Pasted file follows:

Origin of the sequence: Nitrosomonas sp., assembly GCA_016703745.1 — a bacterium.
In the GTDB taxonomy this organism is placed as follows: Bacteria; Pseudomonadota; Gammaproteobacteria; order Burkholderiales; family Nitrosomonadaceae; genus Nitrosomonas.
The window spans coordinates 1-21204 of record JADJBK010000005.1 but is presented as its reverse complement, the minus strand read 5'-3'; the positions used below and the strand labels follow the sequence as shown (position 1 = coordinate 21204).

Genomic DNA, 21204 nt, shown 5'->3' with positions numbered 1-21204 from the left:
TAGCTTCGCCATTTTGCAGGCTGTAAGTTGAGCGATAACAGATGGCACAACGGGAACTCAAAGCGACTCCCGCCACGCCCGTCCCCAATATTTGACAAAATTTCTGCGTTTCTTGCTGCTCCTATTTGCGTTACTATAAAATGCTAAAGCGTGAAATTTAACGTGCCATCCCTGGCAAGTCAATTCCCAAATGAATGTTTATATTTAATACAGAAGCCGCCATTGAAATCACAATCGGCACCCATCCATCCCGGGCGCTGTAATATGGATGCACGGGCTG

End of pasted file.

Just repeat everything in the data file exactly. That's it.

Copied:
Origin of the sequence: Nitrosomonas sp., assembly GCA_016703745.1 — a bacterium.
In the GTDB taxonomy this organism is placed as follows: Bacteria; Pseudomonadota; Gammaproteobacteria; order Burkholderiales; family Nitrosomonadaceae; genus Nitrosomonas.
The window spans coordinates 1-21204 of record JADJBK010000005.1 but is presented as its reverse complement, the minus strand read 5'-3'; the positions used below and the strand labels follow the sequence as shown (position 1 = coordinate 21204).

Genomic DNA, 21204 nt, shown 5'->3' with positions numbered 1-21204 from the left:
TAGCTTCGCCATTTTGCAGGCTGTAAGTTGAGCGATAACAGATGGCACAACGGGAACTCAAAGCGACTCCCGCCACGCCCGTCCCCAATATTTGACAAAATTTCTGCGTTTCTTGCTGCTCCTATTTGCGTTACTATAAAATGCTAAAGCGTGAAATTTAACGTGCCATCCCTGGCAAGTCAATTCCCAAATGAATGTTTATATTTAATACAGAAGCCGCCATTGAAATCACAATCGGCACCCATCCATCCCGGGCGCTGTAATATGGATGCACGGGCTG